￼(This is an excerpt from the Australian Cleantech Review 2013 to be released this week. Additional coverage of the report can be found here).
From a technology perspective there are many trends emerging globally that will impact cleantech activities in Australia. There are also some local technology trends that need to be understood and carefully watched. Some of these are detailed below.
￼￼￼￼￼￼Wind Turbine Efficiency
Wind turbine technology is becoming more efficient at lower wind speeds opening up additional wind farm locations and potentially moving away from high profile and often contentious coastal areas. This is being driven by both cheaper sites inland and increasing community resistance to additional wind farms. In 2013 the added pressure of 2km limits already imposed in Victoria and New South Wales and the continuing well-funded and factually inept anti-wind farm campaigns through News Ltd, 2GB, 3AW and other channels will continue to drive wind farms to alternate locations.
￼Offshore wind is growing fast globally and particularly in Europe. However, Australia with large expanses of cheap land is unlikely to see any installation within the next ten years.
Small wind turbine technologies, especially those using a vertical axis, are improving rapidly and large scale roll-outs are likely to be seen over the next few years.
Globally and locally, the rate of installation of rooftop solar pV panels will continue to increase despite the reduction in tariffs around the world. The growth in thin film technologies has been set back due to the rapid reduction in cost of polysilicon that has reduced or even removed their cost benefits. This has been seen with the high profile failures of companies such as Solyndra. The conventional PV panels will continue to fall in price through 2013 and may reach less than US$0.55/W for wholesale panels. This compares to nearly $2.00/W at the end of 2010.
Ground mounted, tracking and commercial roof flat plate solar pV systems of up to 5MW is a growing market segment in Australia. Whilst generally excluded from the feed-in schemes, as the technologies start to approach grid parity, it will be the large installations with greater economies of scale that will be installed first.
The first Building Integrated pV (BIPV) were available in 2011 but are still expensive. 2013 will see the continued price reduction and deployment of these technologies. It will however still be several years before these products are truly competitive on price.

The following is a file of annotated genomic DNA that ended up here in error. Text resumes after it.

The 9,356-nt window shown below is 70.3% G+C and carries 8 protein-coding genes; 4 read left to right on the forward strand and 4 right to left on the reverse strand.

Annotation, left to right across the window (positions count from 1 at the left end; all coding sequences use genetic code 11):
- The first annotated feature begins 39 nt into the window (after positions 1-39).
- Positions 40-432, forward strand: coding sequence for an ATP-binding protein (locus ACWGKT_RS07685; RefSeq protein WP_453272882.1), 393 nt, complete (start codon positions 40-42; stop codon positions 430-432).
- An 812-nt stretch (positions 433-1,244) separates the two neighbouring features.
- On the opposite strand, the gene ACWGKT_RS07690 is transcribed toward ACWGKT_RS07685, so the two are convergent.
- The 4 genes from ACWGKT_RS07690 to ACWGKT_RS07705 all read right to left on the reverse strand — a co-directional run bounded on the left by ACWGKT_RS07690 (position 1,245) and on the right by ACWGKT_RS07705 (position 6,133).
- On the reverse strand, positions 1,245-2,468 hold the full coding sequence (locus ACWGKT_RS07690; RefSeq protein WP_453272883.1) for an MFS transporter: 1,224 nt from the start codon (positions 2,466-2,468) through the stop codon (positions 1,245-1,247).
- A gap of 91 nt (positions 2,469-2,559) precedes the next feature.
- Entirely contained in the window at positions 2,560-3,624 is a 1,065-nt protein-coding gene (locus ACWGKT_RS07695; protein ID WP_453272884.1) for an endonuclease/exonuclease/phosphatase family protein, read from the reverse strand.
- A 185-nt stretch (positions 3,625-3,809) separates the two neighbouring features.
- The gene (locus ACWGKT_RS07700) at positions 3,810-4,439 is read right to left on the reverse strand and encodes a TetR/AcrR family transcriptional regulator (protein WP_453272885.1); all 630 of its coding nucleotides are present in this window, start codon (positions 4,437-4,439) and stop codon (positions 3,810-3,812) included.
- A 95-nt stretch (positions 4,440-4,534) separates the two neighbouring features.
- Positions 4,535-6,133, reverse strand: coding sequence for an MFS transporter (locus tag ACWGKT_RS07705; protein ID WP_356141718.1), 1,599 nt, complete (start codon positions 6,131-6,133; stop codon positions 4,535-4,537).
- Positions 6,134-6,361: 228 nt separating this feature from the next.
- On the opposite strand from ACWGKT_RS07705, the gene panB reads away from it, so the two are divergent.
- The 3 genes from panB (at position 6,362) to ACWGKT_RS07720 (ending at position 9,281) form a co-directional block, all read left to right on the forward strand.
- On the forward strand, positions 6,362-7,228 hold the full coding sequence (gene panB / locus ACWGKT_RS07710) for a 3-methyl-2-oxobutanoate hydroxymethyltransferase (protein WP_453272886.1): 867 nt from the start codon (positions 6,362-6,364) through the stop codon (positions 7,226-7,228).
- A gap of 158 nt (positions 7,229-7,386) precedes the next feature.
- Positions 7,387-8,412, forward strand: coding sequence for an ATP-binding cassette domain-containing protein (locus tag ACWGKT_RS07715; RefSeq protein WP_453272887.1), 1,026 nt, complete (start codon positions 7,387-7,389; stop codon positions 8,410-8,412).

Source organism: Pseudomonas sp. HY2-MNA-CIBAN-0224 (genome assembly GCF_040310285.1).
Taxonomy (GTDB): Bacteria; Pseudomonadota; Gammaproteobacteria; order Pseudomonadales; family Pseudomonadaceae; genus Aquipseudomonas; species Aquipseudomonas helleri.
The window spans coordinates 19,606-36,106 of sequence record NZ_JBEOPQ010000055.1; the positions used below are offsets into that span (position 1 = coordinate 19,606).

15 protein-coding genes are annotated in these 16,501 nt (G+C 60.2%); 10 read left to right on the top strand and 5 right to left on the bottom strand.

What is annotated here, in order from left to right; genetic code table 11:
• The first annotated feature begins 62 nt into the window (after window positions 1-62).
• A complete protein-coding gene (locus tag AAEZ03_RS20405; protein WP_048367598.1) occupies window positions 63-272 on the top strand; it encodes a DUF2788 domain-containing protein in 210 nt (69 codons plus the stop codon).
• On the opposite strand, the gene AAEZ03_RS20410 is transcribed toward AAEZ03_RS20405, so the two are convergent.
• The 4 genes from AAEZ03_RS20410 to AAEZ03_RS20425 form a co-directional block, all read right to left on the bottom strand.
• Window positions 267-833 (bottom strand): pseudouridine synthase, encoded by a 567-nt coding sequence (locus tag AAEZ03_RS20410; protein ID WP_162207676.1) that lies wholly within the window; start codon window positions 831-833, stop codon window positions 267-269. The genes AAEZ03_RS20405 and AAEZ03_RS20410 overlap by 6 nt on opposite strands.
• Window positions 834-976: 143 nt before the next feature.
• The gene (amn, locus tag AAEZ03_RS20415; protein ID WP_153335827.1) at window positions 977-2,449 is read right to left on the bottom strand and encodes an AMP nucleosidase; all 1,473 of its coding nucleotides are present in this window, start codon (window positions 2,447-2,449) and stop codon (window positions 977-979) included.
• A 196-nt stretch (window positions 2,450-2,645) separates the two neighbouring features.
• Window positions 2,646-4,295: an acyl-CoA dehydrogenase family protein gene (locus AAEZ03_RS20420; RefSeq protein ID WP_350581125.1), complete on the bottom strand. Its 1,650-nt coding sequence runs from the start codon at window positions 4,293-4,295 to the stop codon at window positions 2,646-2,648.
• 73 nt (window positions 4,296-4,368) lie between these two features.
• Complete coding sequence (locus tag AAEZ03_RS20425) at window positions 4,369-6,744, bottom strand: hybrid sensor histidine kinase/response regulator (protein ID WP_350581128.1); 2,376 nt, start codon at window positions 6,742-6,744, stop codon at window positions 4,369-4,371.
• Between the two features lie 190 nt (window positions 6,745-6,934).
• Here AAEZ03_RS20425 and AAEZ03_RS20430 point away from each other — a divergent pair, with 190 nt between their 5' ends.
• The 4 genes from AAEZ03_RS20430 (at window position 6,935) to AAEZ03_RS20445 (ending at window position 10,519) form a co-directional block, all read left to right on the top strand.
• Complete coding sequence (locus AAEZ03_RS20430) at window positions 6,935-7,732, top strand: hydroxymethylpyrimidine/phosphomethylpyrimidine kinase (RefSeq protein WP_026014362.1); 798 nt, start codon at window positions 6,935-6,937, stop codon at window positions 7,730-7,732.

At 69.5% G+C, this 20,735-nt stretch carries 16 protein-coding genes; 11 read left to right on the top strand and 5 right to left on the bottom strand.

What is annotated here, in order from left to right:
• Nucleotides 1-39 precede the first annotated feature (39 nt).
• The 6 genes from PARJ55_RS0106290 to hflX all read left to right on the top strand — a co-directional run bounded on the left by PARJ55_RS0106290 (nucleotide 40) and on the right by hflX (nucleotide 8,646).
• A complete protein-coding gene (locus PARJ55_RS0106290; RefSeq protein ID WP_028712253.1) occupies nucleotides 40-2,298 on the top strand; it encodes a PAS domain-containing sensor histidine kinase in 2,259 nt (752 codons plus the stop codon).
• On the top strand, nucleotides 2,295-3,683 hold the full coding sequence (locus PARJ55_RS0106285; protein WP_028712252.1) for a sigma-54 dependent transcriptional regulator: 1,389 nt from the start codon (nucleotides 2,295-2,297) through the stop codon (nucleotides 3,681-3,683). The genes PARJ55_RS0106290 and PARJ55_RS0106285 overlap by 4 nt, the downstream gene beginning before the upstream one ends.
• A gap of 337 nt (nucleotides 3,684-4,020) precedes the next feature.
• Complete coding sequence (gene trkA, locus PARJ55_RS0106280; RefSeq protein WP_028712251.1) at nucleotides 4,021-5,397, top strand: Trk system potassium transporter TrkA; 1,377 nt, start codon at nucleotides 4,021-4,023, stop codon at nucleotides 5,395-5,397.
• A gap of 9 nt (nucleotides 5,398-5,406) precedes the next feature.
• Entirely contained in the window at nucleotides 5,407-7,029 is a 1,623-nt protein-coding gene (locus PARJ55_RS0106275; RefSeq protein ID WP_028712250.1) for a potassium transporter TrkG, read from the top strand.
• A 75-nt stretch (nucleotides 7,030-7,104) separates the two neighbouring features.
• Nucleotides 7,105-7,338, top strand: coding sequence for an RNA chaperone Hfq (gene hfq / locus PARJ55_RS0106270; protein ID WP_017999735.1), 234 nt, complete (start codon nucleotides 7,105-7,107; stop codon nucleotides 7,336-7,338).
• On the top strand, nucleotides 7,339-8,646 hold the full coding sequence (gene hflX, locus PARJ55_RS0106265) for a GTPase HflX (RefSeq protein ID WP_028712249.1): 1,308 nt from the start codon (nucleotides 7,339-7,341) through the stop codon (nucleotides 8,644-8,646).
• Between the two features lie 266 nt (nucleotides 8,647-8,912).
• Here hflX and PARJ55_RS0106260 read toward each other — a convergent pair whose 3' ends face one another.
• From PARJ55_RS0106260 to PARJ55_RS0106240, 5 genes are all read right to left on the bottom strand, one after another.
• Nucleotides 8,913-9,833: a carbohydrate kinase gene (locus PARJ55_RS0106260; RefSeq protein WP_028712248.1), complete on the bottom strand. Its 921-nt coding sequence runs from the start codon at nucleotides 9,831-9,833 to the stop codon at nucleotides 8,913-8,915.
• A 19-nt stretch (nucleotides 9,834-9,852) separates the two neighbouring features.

High efficiency solar PV cells for use in concentrating solar systems will continue to improve and lead the concentrating solar industry towards this solution in the longer term.
Energy storage and smart grid technologies will continue to enter the market during 2013, with some potentially some big breakthroughs in market ready batteries and their battery management systems possible during the year. This is largely being driven by multinationals such as GE, Siemens and Chinese and Korean firms although there are some active smaller Australian companies such as Redflow, Cap-XX, Ecoult and ZEN Energy.
￼Driven by increasing commodity prices, innovative resource recovery technologies will continue to emerge in 2013 to capture metals from wastewater, plastics reprocessing and other key recycling feedstocks.
￼￼￼The choice for consumers of hybrid and fully electric vehicles will continue to increase in 2013 as new products enter the new markets. The roll-out of recharging networks has taken a step backwards with the demise of Better Place Australia but is likely to help focus the roll out towards home recharging and fast charging and away from the battery swap technology that had many doubters as to its longevity.
￼￼￼￼￼With desalination facilities being installed at increasing rates globally, there will be an increasing driver for technologies that improve operational performance through, for instance, reducing power requirements or increasing membrane lives. Australia has a number of groups focussing on these technologies that may emerge in 2013.
Whilst 2013 is likely to see some additional good breakthroughs in cellulosic and possibly even algae technologies, it is unlikely that these will be close to entering the market this year.
It was hoped that 2012 would have seen the long awaited proof of concept for the Hot Dry Rock geothermal industry. Whilst there was some progress, there was little interest as shown by the repeated poor performance of the ACT Geothermal Index. Australian expertise is however being deployed globally and this may make some progress in less challenging environments during 2013.
￼Waste-to- energy and Biomass￼
Waste-to-energy and biomass both have massive near-term potential although have to date been hindered by supply chain and feedstock sourcing issues and the perceptions of perceived ‘incineration’ being bad within the community. Once these hurdles are negotiated, it is likely that a good number of projects may be delivered.
Wave and Tidal Energy
With wave and tidal energy, there is much focus on pulling through the best technologies around the world and particularly in Canada, Scotland and Korea. There are a few promising technologies in Australia but appear likely to only succeed if they step early into international partnerships. There appears to an emerging consensus that the likely winners will be entirely undersea to avoid the ‘visual pollution’ arguments besetting the wind industry.
￼Building technology uptake and development will continue to be slow which will limit the technology developments coming through. Until property investors grapple with the issue of lifecycle value recuperation, technologies in this area are only going to provide niche market solutions. This is likely to be boosted in 2013 by the ongoing, if slow, roll out of Environmental Finance Agreements to provide the structure for benefits to be shared equitably.